Maestro Sergiu Comissiona’s biography reveals facts about his happy childhood in a Jewish petit bourgeois family in Bucharest – then, “the little Paris of Eastern Europe”, his adolescence under the Nazi specter, and his youth in repressive communist times behind the Iron Curtain. His life changes from the closed horizons of communist Romania to the broad ones of the Western world when he immigrates to Israel, later settling in England, then Sweden and, finally, the United States. His career path, from an ensemble violinist to an internationally-renowned conductor, is followed chronologically and analytically, based on his own accounts, extended research, and revealing testimonials. The Maestro’s rationale of having his biography written was, in his own words, “for the Westerners to understand my deep attachment to my Romanian roots, for the Romanians to know about my struggle for artistic affirmation in the Western world, and mostly for young conductors to realize that through passion, patience and persistence – and by not committing suicide after the first failure – the dedicated commitment to the profession bears fruit.”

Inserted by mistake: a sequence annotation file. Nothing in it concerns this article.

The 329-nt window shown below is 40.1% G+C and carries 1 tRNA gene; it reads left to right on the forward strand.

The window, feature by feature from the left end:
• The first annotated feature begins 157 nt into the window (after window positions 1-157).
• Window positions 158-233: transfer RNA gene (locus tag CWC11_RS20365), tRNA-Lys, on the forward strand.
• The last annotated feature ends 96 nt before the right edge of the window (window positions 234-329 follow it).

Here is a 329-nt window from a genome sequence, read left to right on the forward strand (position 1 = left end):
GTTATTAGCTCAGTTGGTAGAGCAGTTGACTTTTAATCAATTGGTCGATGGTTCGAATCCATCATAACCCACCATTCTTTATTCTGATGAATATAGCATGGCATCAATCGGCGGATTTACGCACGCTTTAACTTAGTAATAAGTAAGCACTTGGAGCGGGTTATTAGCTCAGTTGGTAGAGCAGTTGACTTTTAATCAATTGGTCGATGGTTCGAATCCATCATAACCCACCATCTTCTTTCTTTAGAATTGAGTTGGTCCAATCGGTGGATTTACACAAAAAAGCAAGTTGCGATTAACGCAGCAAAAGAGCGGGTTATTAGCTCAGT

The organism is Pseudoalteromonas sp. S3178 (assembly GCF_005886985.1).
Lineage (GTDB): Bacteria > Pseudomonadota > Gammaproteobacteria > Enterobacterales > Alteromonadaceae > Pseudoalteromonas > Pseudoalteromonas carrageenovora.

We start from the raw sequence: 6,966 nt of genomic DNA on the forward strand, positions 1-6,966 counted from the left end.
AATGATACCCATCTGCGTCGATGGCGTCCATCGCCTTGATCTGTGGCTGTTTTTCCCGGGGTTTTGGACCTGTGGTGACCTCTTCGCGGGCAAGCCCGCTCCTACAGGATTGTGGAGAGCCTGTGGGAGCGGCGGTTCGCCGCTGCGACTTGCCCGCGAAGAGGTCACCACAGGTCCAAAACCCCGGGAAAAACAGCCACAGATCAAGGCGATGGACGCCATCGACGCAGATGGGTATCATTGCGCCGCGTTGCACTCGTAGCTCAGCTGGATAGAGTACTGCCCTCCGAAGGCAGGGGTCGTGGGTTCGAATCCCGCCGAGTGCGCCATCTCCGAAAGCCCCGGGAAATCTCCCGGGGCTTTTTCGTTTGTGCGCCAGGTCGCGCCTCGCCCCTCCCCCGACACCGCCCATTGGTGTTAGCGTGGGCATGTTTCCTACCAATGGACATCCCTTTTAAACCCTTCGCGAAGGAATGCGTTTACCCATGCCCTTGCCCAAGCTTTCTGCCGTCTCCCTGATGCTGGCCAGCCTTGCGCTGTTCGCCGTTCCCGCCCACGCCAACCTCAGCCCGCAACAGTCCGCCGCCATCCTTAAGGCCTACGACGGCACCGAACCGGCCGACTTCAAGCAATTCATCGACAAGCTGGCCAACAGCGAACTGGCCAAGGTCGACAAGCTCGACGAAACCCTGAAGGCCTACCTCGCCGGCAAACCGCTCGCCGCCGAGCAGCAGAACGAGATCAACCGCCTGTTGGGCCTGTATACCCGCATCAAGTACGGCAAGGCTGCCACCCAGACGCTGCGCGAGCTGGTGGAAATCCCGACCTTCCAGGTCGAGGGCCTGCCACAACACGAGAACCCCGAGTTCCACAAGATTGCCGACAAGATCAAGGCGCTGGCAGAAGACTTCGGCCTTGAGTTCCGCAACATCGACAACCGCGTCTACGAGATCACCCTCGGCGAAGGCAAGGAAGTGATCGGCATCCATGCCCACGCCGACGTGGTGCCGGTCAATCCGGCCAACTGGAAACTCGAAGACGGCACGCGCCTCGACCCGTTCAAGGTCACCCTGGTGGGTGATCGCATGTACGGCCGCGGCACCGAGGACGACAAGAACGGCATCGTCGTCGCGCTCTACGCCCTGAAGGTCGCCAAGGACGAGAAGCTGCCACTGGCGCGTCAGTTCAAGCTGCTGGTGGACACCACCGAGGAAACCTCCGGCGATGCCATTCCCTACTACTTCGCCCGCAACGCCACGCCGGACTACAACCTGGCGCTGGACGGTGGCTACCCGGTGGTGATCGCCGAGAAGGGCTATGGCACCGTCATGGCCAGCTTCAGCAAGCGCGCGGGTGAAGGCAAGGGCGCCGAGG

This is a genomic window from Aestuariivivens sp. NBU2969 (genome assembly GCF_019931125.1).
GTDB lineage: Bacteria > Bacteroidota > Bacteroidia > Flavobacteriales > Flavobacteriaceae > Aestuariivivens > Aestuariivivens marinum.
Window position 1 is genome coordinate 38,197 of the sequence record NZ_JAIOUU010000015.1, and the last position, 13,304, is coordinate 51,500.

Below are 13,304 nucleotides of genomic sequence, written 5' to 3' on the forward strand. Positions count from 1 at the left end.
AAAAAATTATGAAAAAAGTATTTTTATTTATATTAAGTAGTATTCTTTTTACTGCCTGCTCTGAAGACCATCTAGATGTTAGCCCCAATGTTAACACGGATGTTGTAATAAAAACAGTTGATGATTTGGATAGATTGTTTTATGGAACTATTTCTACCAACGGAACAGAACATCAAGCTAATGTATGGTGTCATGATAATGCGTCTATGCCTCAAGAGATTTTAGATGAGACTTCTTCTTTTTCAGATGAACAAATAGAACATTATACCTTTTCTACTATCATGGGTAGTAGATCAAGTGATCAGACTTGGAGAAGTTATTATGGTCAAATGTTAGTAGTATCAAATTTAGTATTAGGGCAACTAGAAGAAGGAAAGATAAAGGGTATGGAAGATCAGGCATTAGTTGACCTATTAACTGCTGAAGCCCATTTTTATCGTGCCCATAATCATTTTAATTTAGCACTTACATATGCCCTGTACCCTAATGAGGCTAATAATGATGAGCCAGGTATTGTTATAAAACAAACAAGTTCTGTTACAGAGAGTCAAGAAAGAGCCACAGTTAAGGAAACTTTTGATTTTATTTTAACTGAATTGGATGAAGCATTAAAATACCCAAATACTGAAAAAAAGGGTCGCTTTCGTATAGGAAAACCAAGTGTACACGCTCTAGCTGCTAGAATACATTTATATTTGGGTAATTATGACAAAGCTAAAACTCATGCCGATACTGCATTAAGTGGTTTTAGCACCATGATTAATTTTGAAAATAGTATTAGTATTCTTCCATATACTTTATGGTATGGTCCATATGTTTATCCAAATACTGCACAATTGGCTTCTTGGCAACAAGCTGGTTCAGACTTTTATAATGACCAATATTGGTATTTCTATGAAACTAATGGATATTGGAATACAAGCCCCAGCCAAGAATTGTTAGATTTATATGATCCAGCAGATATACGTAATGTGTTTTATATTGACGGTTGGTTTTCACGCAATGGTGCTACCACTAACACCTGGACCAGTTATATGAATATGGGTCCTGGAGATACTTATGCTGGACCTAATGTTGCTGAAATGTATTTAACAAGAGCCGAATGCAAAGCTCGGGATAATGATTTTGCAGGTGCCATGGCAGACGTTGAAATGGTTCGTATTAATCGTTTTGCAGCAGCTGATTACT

About the Author
Cecilia Burcescu has translated poetry (Letters of John Keats, Ed. Univers: Bucharest, Romania) confronting the difficulty of transferring poems from a Germanic into a Romance language, while striving to be a translator, not a “traitor” (thus counteracting the Latin saying: “Tradutore, traditore.”) She has published poetry in several American anthologies (A Ray of Hope, Friends I’ve Never Met, The Richness of Night, Who’s Who in Poetry, The Best Poems and Poets of 2003) Yet once approached by Maestro Sergiu Comissiona with the request of writing his biography, she has turned from poetry to prose, accepting the challenge of honoring the trust and privilege of his choice, based on: in his own words, “My intuition.” The biographer and her subject share a Romanian upbringing and the challenges of immigration as adults.
Cecilia Burcescu – a Romanian by birth, a Canadian by choice – teaches university level literature in Vancouver, British Columbia.